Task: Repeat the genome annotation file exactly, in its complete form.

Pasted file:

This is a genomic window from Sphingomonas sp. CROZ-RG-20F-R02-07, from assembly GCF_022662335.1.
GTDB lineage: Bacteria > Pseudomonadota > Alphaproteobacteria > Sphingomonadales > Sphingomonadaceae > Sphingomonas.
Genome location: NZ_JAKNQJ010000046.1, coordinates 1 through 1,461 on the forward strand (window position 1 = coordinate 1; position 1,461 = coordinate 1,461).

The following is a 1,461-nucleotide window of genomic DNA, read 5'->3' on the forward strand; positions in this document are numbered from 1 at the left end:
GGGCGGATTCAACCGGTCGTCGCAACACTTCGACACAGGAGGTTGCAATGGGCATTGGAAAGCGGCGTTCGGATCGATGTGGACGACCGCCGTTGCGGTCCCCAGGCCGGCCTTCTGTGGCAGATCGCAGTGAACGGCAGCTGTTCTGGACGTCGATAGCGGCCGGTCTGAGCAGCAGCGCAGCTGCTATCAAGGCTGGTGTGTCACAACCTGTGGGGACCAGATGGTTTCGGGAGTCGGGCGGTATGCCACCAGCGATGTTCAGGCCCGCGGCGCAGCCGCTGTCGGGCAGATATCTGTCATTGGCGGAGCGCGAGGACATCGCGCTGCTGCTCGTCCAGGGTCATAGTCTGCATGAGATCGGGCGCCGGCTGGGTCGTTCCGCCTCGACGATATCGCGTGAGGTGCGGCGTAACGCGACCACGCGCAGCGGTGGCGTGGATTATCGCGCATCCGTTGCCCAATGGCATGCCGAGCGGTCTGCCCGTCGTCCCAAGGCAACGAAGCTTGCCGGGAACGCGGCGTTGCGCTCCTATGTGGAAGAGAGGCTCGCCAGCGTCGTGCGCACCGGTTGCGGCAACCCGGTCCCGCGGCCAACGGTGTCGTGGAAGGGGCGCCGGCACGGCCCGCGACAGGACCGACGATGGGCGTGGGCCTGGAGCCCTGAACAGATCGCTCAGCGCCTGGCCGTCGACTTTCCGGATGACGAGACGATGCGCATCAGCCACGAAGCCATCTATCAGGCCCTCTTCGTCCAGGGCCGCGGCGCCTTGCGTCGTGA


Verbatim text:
This is a genomic window from Sphingomonas sp. CROZ-RG-20F-R02-07, from assembly GCF_022662335.1.
GTDB lineage: Bacteria > Pseudomonadota > Alphaproteobacteria > Sphingomonadales > Sphingomonadaceae > Sphingomonas.
Genome location: NZ_JAKNQJ010000046.1, coordinates 1 through 1,461 on the forward strand (window position 1 = coordinate 1; position 1,461 = coordinate 1,461).

The following is a 1,461-nucleotide window of genomic DNA, read 5'->3' on the forward strand; positions in this document are numbered from 1 at the left end:
GGGCGGATTCAACCGGTCGTCGCAACACTTCGACACAGGAGGTTGCAATGGGCATTGGAAAGCGGCGTTCGGATCGATGTGGACGACCGCCGTTGCGGTCCCCAGGCCGGCCTTCTGTGGCAGATCGCAGTGAACGGCAGCTGTTCTGGACGTCGATAGCGGCCGGTCTGAGCAGCAGCGCAGCTGCTATCAAGGCTGGTGTGTCACAACCTGTGGGGACCAGATGGTTTCGGGAGTCGGGCGGTATGCCACCAGCGATGTTCAGGCCCGCGGCGCAGCCGCTGTCGGGCAGATATCTGTCATTGGCGGAGCGCGAGGACATCGCGCTGCTGCTCGTCCAGGGTCATAGTCTGCATGAGATCGGGCGCCGGCTGGGTCGTTCCGCCTCGACGATATCGCGTGAGGTGCGGCGTAACGCGACCACGCGCAGCGGTGGCGTGGATTATCGCGCATCCGTTGCCCAATGGCATGCCGAGCGGTCTGCCCGTCGTCCCAAGGCAACGAAGCTTGCCGGGAACGCGGCGTTGCGCTCCTATGTGGAAGAGAGGCTCGCCAGCGTCGTGCGCACCGGTTGCGGCAACCCGGTCCCGCGGCCAACGGTGTCGTGGAAGGGGCGCCGGCACGGCCCGCGACAGGACCGACGATGGGCGTGGGCCTGGAGCCCTGAACAGATCGCTCAGCGCCTGGCCGTCGACTTTCCGGATGACGAGACGATGCGCATCAGCCACGAAGCCATCTATCAGGCCCTCTTCGTCCAGGGCCGCGGCGCCTTGCGTCGTGA